Oklahoma’s tighter restrictions on abortions are set to take effect next month after a judge on Monday declined requests to block them.
The ruling by Oklahoma County District Judge Cindy Truong means the new abortion restrictions will begin Nov. 1 barring further court action.
In April, Gov. Kevin Stitt signed bills further regulating abortions in Oklahoma.
One will prohibit abortion after a fetal heartbeat is detected, which can be as early as six weeks into a pregnancy.
Another requires physicians who perform abortions to be certified in obstetrics and gynecology. A third revokes a physician’s license for one year if they perform an illegal abortion, with an exception to prevent the death of a mother. And another places a three-day waiting period on medication commonly referred to as the abortion pill.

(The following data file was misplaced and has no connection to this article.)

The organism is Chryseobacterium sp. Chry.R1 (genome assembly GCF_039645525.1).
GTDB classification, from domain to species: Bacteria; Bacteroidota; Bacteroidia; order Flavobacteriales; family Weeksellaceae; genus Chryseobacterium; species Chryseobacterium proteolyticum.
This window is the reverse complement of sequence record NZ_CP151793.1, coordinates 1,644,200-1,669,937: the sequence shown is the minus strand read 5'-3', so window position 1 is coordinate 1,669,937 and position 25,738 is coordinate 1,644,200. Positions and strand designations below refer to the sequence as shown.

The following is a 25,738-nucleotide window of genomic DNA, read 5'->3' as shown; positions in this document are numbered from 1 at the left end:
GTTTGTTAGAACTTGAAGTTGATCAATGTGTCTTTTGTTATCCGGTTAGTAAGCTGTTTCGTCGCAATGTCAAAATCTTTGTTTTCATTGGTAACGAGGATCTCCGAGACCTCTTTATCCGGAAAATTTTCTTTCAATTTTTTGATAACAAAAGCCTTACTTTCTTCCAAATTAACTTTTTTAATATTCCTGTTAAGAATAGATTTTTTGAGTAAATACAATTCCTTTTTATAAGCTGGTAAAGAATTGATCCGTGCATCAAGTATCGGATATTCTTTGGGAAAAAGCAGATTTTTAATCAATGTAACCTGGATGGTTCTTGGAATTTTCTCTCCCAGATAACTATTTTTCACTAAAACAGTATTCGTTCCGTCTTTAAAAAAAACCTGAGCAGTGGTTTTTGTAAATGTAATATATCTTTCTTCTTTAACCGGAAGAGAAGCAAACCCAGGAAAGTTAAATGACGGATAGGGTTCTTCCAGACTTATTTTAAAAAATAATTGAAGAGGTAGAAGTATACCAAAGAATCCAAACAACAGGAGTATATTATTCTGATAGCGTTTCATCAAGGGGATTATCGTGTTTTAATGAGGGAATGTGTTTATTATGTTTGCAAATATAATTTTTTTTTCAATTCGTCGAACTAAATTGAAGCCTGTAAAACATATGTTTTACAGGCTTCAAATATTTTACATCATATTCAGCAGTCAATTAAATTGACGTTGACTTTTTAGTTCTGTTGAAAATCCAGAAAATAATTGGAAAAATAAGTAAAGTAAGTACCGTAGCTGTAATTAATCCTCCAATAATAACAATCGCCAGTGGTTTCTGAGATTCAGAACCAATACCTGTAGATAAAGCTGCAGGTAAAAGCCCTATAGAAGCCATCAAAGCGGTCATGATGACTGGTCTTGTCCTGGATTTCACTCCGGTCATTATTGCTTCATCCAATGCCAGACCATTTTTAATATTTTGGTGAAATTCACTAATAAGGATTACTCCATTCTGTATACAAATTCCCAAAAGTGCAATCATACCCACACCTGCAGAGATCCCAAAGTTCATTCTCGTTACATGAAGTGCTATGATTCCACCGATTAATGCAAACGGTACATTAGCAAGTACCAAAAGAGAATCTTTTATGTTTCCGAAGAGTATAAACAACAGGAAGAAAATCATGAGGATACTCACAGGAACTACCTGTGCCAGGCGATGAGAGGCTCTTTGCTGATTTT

“While we believe all five laws challenged in this suit are constitutional, I applaud Judge Truong for at least upholding three commonsense abortion regulations that will protect Oklahomans,” the state Attorney General’s Office said in a statement. “The plaintiffs in this case have indicated they will appeal, and my office will continue to vigorously defend the pro-life laws enacted by the people’s representatives. On appeal, we will continue to argue that all five of the challenged laws should be upheld because the Oklahoma Constitution does not protect the right to abortion.”
This article was originally posted on Oklahoma judge denies requests to suspend new abortion laws